A major part of my job is deploying custom applications, and ensuring they are deployed correctly. They are a variety of IIS applications and Windows services, and the application as a whole is designed to be able to scale at any part of the data path. We also have multiple environments of this application that each have their own purpose, whether it’s customer facing, or internal engineering and test environments. It’s easy to see then, that not one of these environments will need to scale in the same places. There are 43 different web apps and services that make this application work, and across the 8 environments and 400 VMs, we have over 900 individual installations. Adding to that the fact that different environments will be running different versions for testing purposes, it’s easy to see that managing this environment needed an automated method to ensure the applications are installed correctly.
When I first joined this team, the environments were much smaller in every sense. There were fewer servers, fewer applications, fewer environments, and deployments occurred less frequently. At the time, the team had a small set of PowerShell scripts that were used simply to deploy the applications. There was a lot of hard-coded logic in the scripts, because not a lot had been changing. This worked well, but when new servers needed to be added, or new applications were added, the scripts needed to change. There was also no tracking of what was deployed. As a new system admin, I thought this was a great chance to enhance my knowledge of PowerShell and make my job easier and the results more consistent. The result was a PowerShell module with a SQL backend that tracked and deployed these applications, and was easily scalable as things changed in the applications or the environments.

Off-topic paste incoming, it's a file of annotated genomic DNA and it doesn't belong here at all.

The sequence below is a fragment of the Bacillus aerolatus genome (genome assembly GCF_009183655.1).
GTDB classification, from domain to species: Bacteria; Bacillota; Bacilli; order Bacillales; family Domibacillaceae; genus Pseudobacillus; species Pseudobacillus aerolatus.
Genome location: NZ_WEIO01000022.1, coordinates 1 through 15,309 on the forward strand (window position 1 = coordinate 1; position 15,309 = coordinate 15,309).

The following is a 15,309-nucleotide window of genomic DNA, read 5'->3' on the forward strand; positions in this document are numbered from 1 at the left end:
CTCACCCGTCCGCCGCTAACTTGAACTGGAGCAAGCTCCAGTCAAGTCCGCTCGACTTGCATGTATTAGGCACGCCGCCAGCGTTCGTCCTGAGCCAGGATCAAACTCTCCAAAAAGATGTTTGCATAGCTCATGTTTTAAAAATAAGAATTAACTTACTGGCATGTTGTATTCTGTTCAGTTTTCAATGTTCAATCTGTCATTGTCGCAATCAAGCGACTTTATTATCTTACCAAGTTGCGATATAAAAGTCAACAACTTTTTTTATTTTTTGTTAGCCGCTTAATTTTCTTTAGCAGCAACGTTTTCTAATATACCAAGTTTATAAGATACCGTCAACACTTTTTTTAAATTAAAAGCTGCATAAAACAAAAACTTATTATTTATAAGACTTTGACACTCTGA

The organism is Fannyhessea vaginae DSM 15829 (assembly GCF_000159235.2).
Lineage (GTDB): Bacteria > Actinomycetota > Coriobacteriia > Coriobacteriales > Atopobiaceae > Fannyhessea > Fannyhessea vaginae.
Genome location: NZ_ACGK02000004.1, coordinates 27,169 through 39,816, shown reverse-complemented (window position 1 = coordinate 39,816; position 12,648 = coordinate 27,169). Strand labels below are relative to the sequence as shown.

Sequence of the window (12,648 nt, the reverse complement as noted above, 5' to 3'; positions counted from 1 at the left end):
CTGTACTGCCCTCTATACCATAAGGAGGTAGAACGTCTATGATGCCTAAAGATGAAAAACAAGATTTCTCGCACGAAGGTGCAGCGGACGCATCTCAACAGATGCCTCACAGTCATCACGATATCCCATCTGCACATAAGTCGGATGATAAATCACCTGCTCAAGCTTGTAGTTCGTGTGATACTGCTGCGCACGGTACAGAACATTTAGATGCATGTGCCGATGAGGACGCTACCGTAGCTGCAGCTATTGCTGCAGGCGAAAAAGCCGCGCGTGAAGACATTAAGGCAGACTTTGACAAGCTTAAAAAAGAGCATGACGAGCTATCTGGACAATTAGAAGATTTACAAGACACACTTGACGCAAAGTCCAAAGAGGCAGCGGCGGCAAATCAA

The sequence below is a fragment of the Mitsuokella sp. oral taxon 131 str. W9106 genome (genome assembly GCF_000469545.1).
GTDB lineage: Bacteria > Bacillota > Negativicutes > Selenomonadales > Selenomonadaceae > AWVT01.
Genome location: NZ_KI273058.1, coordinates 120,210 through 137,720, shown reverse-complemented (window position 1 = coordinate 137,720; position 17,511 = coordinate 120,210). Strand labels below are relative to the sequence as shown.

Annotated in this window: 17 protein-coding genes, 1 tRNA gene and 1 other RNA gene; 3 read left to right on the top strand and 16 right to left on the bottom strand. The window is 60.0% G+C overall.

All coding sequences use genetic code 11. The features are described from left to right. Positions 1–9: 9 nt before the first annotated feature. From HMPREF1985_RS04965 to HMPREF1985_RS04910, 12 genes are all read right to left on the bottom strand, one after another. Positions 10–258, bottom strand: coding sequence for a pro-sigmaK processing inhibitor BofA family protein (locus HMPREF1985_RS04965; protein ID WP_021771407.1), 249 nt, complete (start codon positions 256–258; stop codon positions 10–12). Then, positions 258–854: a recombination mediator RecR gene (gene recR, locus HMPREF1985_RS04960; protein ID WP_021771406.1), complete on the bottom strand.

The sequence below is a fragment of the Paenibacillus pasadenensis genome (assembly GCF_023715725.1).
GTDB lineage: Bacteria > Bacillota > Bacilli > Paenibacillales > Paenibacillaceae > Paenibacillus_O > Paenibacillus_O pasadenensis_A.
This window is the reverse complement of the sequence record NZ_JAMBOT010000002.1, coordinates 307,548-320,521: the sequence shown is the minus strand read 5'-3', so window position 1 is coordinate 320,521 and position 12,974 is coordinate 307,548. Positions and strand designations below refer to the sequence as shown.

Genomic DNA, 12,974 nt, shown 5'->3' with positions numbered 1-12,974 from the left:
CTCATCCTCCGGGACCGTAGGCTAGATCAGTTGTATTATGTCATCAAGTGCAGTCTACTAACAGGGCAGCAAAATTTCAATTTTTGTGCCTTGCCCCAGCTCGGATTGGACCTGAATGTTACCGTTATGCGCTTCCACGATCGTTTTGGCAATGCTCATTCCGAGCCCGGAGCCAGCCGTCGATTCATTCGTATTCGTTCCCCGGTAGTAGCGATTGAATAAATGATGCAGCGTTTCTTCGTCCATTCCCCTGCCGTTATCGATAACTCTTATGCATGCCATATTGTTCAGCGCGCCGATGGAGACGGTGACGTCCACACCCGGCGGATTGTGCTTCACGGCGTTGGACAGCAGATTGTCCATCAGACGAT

Over the next few posts, I’ll be explaining the logic behind the different functions within the module, the database design, and the future plans for the module.